Horsemeat: Frozen burger sales drop 40%

19 February, 2013

Sales of frozen burgers in the UK have plummeted in the wake of the horsemeat scandal with supermarkets’ own-label products taking the brunt of the decline.

Data from research firm Nielsen revealed that frozen burger sales fell by 40% year-on-year in the week ending 2 February 2013, with 900,000 fewer households buying frozen burger products in the four weeks to 2 February 2013. However, the majority of this decline was seen in private-label, with branded products actually showing an upward trend in the 12 weeks to 2 February 2013.

“Shoppers are showing confidence in branded burgers, believing that the horsemeat issues are confined to retailer own-label products. Those continuing to buy frozen burgers have either shifted to buying branded products from own-label, or have added branded products to their repertoire of purchases,” said Nielsen frozen food analyst Richard Anderson.

However, Anderson added that, with the scandal now more widespread than just burgers, the effect on this market could be temporary.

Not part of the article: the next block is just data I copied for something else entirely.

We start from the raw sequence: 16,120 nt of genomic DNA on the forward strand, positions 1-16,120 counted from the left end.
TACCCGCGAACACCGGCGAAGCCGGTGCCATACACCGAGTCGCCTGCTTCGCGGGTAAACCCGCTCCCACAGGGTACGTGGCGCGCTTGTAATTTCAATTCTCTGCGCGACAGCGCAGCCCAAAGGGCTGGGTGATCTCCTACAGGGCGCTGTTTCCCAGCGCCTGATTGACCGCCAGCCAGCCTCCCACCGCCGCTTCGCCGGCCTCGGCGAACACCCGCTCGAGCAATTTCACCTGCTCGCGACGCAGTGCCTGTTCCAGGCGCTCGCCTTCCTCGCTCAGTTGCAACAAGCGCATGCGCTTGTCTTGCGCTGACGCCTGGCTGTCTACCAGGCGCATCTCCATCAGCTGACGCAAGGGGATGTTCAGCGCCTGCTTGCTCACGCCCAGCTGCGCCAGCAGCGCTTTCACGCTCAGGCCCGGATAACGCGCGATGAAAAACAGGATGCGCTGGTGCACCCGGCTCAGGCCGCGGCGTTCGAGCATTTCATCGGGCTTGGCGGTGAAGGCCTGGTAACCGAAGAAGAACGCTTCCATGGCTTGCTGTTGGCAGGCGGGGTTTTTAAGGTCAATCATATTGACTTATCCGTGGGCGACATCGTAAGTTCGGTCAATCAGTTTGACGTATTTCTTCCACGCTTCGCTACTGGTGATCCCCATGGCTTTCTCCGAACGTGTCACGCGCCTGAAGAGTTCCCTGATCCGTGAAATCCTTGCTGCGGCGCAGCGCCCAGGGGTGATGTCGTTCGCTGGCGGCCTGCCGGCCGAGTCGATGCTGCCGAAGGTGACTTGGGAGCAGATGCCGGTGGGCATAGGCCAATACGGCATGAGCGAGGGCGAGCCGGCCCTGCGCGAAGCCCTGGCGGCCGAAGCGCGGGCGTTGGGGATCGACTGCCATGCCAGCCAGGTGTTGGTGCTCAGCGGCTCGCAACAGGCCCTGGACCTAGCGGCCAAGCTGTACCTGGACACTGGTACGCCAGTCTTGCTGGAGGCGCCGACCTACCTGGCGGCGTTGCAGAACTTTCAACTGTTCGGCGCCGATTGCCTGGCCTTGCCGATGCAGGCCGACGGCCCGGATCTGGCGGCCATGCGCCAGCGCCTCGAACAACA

“Given the confidence in brands, and that horsemeat is now a wider issue than just burgers, we expect the frozen burger category – which sparked the recent revelations – to recover,” he said.

A Nielsen consumer survey of 1,062 people revealed that 74% of consumers were concerned by the horsemeat scandal, although the majority said they were concerned about incorrect labelling, rather than about having eaten horsemeat.

Concerns were not limited to burgers, with the majority (67%) saying that they would now be less likely to buy processed meat products in general in the future.





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